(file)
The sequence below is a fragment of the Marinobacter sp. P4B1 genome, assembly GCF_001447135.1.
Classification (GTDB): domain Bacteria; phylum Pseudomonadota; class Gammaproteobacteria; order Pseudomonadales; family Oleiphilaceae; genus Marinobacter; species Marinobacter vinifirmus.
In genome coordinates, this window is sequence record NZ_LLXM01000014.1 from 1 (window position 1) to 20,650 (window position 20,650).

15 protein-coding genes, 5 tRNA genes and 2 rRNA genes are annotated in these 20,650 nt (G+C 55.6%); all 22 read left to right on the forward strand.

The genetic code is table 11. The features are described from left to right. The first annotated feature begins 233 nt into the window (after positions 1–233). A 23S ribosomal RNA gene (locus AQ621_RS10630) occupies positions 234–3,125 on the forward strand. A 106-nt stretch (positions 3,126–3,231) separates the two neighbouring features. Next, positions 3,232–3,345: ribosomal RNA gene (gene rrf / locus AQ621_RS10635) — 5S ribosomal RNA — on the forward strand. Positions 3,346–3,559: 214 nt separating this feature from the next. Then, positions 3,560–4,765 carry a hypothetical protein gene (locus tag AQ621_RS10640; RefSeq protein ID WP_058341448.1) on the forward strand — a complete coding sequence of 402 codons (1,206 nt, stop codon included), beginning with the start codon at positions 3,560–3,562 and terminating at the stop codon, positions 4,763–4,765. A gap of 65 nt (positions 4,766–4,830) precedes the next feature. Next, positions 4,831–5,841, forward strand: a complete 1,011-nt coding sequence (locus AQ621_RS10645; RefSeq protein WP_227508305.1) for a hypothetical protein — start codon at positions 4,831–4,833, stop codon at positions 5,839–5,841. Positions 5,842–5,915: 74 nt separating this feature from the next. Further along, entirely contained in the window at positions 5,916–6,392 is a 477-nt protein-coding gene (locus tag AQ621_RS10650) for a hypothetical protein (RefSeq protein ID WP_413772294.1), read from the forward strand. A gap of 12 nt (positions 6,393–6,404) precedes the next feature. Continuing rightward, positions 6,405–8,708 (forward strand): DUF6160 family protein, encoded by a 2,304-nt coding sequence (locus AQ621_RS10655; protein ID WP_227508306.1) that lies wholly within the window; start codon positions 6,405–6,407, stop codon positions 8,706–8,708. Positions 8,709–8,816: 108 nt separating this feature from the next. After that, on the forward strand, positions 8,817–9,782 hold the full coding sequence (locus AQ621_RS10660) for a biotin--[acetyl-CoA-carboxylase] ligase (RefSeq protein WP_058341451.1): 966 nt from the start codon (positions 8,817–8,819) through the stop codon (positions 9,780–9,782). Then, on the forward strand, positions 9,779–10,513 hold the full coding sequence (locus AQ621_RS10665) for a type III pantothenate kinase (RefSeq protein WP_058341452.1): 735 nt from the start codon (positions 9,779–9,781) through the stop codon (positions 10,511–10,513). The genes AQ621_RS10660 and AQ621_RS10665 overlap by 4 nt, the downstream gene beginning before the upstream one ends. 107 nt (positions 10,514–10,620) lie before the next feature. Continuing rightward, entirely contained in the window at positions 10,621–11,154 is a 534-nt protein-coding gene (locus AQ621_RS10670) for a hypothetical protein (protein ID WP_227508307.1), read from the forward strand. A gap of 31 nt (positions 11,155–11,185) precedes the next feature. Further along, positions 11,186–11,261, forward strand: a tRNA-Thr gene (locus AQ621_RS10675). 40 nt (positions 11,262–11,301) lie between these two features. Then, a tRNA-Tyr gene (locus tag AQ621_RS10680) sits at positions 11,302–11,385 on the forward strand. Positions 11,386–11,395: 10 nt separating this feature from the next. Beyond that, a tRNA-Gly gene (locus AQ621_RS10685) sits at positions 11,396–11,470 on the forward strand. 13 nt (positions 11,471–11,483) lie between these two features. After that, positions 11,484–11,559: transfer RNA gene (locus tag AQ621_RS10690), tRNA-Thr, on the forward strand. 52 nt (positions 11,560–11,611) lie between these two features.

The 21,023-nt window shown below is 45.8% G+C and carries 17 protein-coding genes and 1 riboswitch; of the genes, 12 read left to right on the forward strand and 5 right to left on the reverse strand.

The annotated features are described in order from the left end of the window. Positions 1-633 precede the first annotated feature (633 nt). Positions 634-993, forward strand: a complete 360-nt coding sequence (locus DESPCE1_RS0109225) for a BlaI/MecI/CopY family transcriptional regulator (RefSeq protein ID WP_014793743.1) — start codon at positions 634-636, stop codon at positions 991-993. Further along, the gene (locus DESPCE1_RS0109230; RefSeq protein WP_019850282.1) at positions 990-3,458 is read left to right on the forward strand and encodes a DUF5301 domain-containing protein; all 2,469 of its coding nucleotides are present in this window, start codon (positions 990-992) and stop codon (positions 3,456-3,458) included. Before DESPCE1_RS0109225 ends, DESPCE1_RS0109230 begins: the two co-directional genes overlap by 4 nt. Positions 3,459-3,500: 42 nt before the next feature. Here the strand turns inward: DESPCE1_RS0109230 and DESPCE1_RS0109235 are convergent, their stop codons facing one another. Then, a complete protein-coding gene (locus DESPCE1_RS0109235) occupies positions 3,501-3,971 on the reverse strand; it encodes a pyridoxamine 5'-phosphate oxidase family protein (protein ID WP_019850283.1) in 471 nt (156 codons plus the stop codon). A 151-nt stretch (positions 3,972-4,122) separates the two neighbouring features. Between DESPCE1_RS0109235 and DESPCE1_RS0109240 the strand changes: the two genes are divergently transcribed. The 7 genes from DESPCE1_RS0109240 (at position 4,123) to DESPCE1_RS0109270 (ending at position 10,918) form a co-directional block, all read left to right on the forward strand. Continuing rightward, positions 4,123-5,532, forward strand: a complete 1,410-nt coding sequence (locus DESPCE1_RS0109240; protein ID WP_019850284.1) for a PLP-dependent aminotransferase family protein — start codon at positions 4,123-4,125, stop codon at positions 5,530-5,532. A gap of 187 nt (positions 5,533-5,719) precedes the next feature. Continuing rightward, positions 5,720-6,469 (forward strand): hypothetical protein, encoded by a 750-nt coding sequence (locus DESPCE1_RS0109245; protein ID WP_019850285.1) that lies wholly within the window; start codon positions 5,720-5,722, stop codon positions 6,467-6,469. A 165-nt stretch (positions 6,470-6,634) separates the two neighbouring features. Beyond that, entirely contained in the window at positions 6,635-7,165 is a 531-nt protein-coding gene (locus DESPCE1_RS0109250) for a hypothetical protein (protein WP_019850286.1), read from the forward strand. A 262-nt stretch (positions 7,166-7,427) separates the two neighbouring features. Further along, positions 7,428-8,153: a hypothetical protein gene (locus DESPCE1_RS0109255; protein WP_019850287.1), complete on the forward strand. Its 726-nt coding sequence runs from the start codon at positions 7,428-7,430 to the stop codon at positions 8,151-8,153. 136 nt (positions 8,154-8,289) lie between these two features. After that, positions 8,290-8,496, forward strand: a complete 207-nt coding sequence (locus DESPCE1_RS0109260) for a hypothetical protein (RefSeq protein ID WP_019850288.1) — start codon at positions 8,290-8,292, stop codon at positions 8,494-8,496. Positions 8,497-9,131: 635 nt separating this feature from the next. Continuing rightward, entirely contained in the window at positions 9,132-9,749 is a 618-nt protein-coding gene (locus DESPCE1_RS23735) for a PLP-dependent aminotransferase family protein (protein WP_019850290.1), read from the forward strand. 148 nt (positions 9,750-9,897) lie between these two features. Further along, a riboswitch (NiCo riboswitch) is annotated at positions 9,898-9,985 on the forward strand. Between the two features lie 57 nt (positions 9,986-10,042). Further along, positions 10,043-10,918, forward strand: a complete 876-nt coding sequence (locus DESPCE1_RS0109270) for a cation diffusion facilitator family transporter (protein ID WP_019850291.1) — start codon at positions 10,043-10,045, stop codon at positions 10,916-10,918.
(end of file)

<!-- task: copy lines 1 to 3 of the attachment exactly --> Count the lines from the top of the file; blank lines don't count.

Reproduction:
The sequence below is a fragment of the Marinobacter sp. P4B1 genome, assembly GCF_001447135.1.
Classification (GTDB): domain Bacteria; phylum Pseudomonadota; class Gammaproteobacteria; order Pseudomonadales; family Oleiphilaceae; genus Marinobacter; species Marinobacter vinifirmus.
In genome coordinates, this window is sequence record NZ_LLXM01000014.1 from 1 (window position 1) to 20,650 (window position 20,650).